At 29, Stephanie quit her job to travel solo through Latin America in an attempt to live simpler, consume less and experience more. So far so good!
One of the highlights of a trip to Buenos Aires is eating. This is not because the food is especially gourmet. It is because eating is a major part of life in Buenos Aires. This is a city where you want to eat like a local (at least as long as your heart and waistline can handle it).
Bring your elastic waistband pants and follow these tips, and you will be on your way to eating like a Porteño in no time.
When to eat
Porteños have a meal schedule that is different than many other parts of the world. The difference is in both the lateness and the quantity of meals.
Porteños are not early risers, so don't plan to eat breakfast before 9am. Because of the late start, lunch happens between about 1pm and 4pm. The third meal in Buenos Aires is between lunch and dinner.
The merienda is a necessity to bridge the long gap between lunch and dinner, and it also a great excuse to socialise with friends and have a “happy hour” drink or two. The merienda usually occurs between about 5pm and 7pm.
Dinner in Buenos Aires is a late-night affair. Restaurants do not even open until 8pm and most Porteños go to dinner around 10pm.
How to eat
People often mistakenly think the restaurant service in Buenos Aires is bad because it takes so long to eat a meal. The Porteños simply enjoy a leisurely meal with their friends. There is no rush. Enjoy their company, eat your food, and linger at the table as long as you please.
When you get a table at a restaurant, it is understood that the table is yours for the entire night. It is common for meals to last up to four hours.
What to eat
If you are used to a healthy, filling start to your day, throw that idea out the window before you arrive in Buenos Aires. The typical Porteño breakfast consists of facturas and coffee. Facturas are pastries, and there are many different types. The most common and simple breakfast facturas aremedialunas, which are similar to croissants.
It is also common to see a merienda special including three medialunas and coffee and in the late afternoon.
Argentina is the land of beef and is known for exceptional quality and good prices. Dine at a parilla restaurant where meat is simple and naturally flavorful, cooked over a large charcoal or wood fired grill. Nearly all parts of the cow are available to eat, from kidney to tenderloin.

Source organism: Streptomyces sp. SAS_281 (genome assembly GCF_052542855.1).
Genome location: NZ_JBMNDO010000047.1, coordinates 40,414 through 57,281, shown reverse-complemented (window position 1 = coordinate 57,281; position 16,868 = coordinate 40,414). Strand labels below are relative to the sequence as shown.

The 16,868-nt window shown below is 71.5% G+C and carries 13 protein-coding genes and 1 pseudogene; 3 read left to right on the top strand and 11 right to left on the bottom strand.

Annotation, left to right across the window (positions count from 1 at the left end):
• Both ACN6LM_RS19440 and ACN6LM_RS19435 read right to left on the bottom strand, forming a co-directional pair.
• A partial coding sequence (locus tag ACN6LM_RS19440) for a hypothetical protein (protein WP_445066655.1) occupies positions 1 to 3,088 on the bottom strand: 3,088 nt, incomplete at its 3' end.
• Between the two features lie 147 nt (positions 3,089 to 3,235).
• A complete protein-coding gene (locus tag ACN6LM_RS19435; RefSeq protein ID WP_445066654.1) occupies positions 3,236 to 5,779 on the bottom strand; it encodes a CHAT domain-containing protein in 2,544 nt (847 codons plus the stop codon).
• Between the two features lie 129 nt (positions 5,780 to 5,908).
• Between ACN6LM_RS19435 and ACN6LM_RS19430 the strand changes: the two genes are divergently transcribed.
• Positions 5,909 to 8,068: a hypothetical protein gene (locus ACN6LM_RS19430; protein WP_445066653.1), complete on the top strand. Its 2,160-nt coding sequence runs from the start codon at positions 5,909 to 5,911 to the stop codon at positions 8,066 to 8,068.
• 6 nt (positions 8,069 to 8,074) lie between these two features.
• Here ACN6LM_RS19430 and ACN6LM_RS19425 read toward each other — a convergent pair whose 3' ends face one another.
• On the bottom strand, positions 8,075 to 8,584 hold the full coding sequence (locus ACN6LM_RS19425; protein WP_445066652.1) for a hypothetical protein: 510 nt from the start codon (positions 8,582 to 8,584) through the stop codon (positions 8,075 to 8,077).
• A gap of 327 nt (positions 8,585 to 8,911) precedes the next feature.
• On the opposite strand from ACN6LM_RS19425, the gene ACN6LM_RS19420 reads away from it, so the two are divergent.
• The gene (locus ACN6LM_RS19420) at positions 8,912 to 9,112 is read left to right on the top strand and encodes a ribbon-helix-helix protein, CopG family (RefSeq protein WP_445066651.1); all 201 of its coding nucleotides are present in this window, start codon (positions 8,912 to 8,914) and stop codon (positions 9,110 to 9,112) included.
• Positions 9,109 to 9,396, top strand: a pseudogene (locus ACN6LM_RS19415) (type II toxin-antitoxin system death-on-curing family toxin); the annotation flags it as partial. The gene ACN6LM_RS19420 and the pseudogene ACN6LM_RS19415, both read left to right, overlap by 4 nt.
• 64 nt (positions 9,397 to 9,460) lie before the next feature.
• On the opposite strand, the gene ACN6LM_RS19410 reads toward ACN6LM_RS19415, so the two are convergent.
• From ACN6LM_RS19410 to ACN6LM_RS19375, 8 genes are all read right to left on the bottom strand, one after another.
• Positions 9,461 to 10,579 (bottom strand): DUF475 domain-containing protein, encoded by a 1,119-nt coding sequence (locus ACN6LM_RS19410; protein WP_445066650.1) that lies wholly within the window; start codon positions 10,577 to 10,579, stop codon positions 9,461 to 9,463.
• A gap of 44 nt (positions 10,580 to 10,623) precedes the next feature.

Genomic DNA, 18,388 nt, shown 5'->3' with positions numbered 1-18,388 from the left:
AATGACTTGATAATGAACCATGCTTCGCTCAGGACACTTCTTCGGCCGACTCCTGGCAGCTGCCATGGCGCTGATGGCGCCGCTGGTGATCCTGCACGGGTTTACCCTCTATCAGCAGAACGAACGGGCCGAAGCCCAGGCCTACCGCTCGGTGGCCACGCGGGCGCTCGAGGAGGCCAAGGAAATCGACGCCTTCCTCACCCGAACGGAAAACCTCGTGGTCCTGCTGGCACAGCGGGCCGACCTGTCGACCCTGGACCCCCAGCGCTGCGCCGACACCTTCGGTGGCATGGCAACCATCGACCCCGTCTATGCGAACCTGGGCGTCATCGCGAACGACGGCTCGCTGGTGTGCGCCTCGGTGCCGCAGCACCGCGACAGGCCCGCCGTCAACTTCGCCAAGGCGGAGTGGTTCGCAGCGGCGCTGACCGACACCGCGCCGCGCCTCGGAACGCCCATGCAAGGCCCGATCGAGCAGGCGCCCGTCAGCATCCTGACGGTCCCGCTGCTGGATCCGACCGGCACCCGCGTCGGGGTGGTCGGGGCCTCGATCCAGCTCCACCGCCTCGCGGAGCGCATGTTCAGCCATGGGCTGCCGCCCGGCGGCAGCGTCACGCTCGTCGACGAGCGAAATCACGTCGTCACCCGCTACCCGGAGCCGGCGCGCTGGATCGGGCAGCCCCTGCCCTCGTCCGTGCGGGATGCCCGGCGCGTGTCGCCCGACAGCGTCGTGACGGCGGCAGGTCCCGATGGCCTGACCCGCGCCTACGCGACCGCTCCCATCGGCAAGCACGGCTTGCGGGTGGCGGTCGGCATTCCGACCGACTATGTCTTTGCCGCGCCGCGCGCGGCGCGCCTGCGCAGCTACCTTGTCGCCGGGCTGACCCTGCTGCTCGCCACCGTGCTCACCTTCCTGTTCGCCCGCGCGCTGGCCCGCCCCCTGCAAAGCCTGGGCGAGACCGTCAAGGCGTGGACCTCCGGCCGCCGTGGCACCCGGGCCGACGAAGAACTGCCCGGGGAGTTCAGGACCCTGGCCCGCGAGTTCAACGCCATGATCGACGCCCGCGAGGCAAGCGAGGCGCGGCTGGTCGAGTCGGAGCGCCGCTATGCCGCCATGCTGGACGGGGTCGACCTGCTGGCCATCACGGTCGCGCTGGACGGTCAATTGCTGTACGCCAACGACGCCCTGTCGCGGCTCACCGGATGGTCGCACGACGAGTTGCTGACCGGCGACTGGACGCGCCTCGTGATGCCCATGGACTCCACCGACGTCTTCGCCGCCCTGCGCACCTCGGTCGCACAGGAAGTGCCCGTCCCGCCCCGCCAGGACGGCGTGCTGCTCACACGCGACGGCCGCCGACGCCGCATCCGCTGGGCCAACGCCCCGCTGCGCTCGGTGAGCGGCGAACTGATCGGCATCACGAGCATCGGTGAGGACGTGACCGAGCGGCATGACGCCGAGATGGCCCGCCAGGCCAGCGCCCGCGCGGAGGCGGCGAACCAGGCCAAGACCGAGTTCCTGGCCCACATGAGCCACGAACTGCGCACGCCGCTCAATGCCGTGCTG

Many consider the lomo to be the best, most tender cut of beef. The ojo de bife and bife de chorizo are two flavorful favorites as well.
Empanadas and pizza
What do Porteños eat when they are looking for something cheap and fast? Empanadas and pizza are the fast food staples of Buenos Aires.
From empanadas filled with meat to empanadas filled with spinach, there is a wide variety to sample during your stay in Buenos Aires.
Most pizza in Buenos Aires has a thicker, doughy crust and lots of cheese. One can buy it by the slice for a fast and cheap meal. Fugazetta is an Argentine-style of pizza filled with cheese and topped with more cheese and perfectly-cooked onions.
Warning: Food coma is a side effect of eating fugazetta.
Dulce de leche
Moving from alcohol to sweets, it is impossible to talk about the eating habits of Porteños without mentioning dulce de leche, or caramel. Dulce de leche is used as a filling for facturas, cakes, pies, cookies, a breakfast spread, and the list goes on. It is nearly impossible to order a dessert that does not contain this super-sweet spread.
Many consider the ice cream of Buenos Aires to be the best in the world. It is made with a higher percentage of milk-fat, which gives it a rich taste and creamy consistency. Heladerias can be found on nearly every block in the main neighborhoods of Palermo, Recoleta, San Telmo, and Microcentro.
After you have eaten your way through Buenos Aires, you may need to loosen your belt a notch or two. However, it will have been worth it. Eat some green leafy vegetables and run a few laps around the track, and you will be healthy again in no time.
What was the best thing you ate in Buenos Aires? How does it compare to your favourite food in other countries? Leave a comment below, then head over to Twitter or Facebook to find out what the rest of the Gecko's community is saying.
Now is the perfect time to escape the rat-race and try some Argentinian food for yourself. Gecko's Get Me Out of Here sale offers 15% on all Gecko's tours departing by 31 December 2011*. But be quick, the sale finishes on 31 July 2011. http://www.geckosadventures.com/july-sale-2011Read more about the sale here.